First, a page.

Many years ago, I had the opportunity to meet an elderly gentleman who would, a few years later, become my grandfather-in-law. I quickly learned that he was equally eager to meet me, having heard through the family of my work with reptiles. He wanted to share stories of his boyhood encounters with snakes in Texas. Within a few sentences, our conversation took quite a surprising turn. He told me detailed tales of his multiple skirmishes with hoop snakes.
Hoop snakes are a venomous and aggressive snake native to Texas that, when provoked, will grab their tales and chase people like self-propelled bicycle tires down dirt roads. What? You never heard of them? Well, I had. I had read of them as one of many myths surrounding American snakes, like the milk snakes that would attach themselves to cows’ udders and steal milk, or rattlesnakes that can hypnotize their prey.
Hearing this old man earnestly recounting these tales as fact made me tingle with excitement, because I had never before—or since, for that matter—heard this kind of ethnozoological flight of fancy firsthand. I desperately wished I had a tape recorder with me.
Of course, myths about reptiles, while less commonly held than even 20 years ago, are persistent to this day. I hear many across my counter at the shop, and the increasing popularity of herps as pets will certainly engender new myths about these fascinating and inherently alien creatures.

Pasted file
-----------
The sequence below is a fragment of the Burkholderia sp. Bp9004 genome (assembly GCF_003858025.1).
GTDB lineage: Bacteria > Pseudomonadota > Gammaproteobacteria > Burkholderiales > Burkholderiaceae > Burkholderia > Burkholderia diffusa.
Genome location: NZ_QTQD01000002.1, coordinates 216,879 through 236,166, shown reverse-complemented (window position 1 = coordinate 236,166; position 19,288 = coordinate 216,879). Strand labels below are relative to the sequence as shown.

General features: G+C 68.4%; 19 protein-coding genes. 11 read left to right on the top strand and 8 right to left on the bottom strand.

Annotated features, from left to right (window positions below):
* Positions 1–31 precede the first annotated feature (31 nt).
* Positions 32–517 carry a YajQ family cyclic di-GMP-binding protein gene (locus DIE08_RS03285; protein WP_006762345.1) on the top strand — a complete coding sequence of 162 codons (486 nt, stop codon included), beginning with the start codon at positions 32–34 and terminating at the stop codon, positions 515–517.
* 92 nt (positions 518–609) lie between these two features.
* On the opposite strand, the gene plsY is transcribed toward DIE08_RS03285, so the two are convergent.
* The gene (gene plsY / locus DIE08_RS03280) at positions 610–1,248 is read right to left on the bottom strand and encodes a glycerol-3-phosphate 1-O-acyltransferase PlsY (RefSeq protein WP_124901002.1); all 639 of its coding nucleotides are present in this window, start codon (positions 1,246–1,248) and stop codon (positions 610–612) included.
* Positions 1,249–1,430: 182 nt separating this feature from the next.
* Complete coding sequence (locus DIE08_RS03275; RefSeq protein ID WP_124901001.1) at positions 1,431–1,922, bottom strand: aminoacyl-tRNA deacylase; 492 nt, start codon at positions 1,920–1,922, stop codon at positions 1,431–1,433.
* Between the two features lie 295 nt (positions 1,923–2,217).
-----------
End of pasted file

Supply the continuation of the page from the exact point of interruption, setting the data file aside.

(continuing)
For instance, I still hear with some frequency the notion that snakes will grow to the size of their cages, and no more. I think this comes from the common desire to have a very large animal in miniature. I have to patiently explain to folks who think they can manipulate the size of snakes that they are, in fact, thinking of fish. Snakes will continue to grow despite being in too small an enclosure and will only stop growing when the complications of being in too tight a cage result in health problems that eventually cause the poor serpent’s demise. Then, of course, it will stop growing altogether.
Another persistent myth involving snakes and growth is that if you feed them less often, they will stay small. There may be some truth in the statement, but it is misleading. The logical extension of this idea is that, if you don’t feed them at all, they won’t grow at all. While it is literally true, it will also end in the same outcome as the too-small cage. This notion is related to the still-common idea that snakes only need to eat once every other week or month, or once a year—I have heard all these variations. The truth is that the vast majority of snakes will thrive on a schedule of biweekly or weekly feedings, no more and no less. Underfeeding will distort a snake’s natural growth pattern and result in misshapen internal anatomy and poor health. Tell your customers: If you don’t want a snake that will get 10 feet long, don’t buy a snake that will get 10 feet long. It’s as simple as that.
Here’s another common myth I hear from reptile owners: “My iguana is potty-trained. He will only go in the cat litter box.” Just because an animal develops a behavior you approve of does not mean that you have trained it. Free-range iguanas will sometimes develop habitual toilet areas, and sometimes that works out to be a spot convenient to the owner’s needs. More often than not, it doesn’t. Either way, the habit does not relate to what the owners think they did to “train” the pet. And, by the way, free-range iguanas, subject to the variable temperature and humidity levels in any house, tend to have much shorter lives than their caged brethren.